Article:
QUESTION: What’s it like to have the gang back together again?
EISENBERG: You know, it’s thrilling because it’s a grand reunion. I get to be reunited with Michael Rosenbaum and Kevin Conroy and Carl Lumbly and that’s like having the League back together, if you will. I didn’t that expect that to happen, and I could not be more thrilled. Driving to the recording session, I was just so excited that we’d be in a room together. It is just so comfortable coming back into this. It’s the best gig in town. And anyone who does voiceovers would say that.
QUESTION: What are the scenes that appeal most to you in this film?
EISENBERG: I always like the quieter moments. So I like my scenes with J’onn, because those two characters really can relate to each other in so many ways, and I also liked my scenes with Batman. In both cases, those were some of the quieter moments with some emotional content. I enjoy the scenes where I have to kick some butt, too. But I truly enjoy the interplay with the other characters and the actors that play them.
I’ve never been shy about my feelings with Batman and Wonder Woman because, first of all, I love Kevin and I love working with Kevin. I think he’s amazing as Batman. And I love Batman and Wonder Woman together, and I think the fans do, too. You can go on YouTube and find all these wonderful videos of the two of them – showing their romance, put to music – so you know the fans love them together.
Playing Diana gives you a lot of different angles and emotions to play. Diana is very serious – she’s not like Flash where she’s funny and throwing out the one-liners. When she’s funny, it’s not necessarily intentional that she’s funny. And so I love the other aspects of her, when she gets to be flirty with Batman or when she gets to be funny with Flash or more earnest with J’onn. I especially like to play the flirty and hint at that romance between the characters. That’s a lot of fun.
QUESTION: How much equity to you take in this character?
EISENBERG: I’m enormously proud that I get to play her – it truly is a privilege and an honor. People have definite, strong opinions of Wonder Woman, and she’s known everywhere. She is this embodiment of female empowerment, and that’s a thrill, too, because there are little girls and little boys and they’re watching this and seeing that she’s so strong and so tough and righteous. It’s great to be able to provide that example of heroics through this character. I’m a guardian of that, and I don’t take it lightly. And every time I get asked to voice the role, I feel grateful – each and every time. I hope I keep getting to do it.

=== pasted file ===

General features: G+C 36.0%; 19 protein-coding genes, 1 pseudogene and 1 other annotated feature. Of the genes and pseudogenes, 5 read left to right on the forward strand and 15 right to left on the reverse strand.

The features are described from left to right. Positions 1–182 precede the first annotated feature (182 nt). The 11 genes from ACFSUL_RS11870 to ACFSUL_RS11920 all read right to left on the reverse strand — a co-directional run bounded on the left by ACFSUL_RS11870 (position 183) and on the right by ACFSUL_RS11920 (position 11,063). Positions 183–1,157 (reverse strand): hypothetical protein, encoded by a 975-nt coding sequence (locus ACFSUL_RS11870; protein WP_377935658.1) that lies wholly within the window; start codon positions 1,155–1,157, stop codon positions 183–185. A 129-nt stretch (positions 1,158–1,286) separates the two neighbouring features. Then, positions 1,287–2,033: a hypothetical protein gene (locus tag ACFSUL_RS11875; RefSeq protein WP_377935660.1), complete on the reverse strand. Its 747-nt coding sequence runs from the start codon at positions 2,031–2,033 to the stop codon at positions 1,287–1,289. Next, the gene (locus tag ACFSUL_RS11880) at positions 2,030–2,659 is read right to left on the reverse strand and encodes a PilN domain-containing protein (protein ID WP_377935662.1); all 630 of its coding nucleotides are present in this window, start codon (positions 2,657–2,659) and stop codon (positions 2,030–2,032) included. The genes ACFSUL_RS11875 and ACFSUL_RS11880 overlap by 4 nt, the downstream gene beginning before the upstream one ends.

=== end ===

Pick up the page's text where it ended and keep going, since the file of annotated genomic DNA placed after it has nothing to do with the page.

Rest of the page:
QUESTION: Has playing Wonder Woman changed you?
EISENBERG: In several ways. I think I’ve grown up with this part. I got this role 10 years ago, and just working alongside my fellow Justice League actors and with Andrea and Bruce has changed the way I work. And learning about this universe has changed me. You can’t have a part like this and not feel changed by it, because it’s enviable to have this job and play this character. There’s humility attached to that. You know you’re lucky. And that changes you, also.
QUESTION: What’s your attraction to voiceover work?
EISENBERG: I grew up doing radio commercials for my father’s business in Woonsocket, Rhode Island, and I loved it. My father and my sister worked together – they would write the copy for me, and I would do the commercials for them. There’s something just so freeing about being behind a microphone as opposed to in front of a camera. There’s no worry about your hair or lipstick – on camera you get so self-conscious. Sure, there’s a self-consciousness in a room recording with other actors, because you want to be good. That’s just performance anxiety. I’ll take that any day over that camera and all those people staring at me. Some people are so natural with the camera – the can just pretend it’s not there. I am so aware it’s there.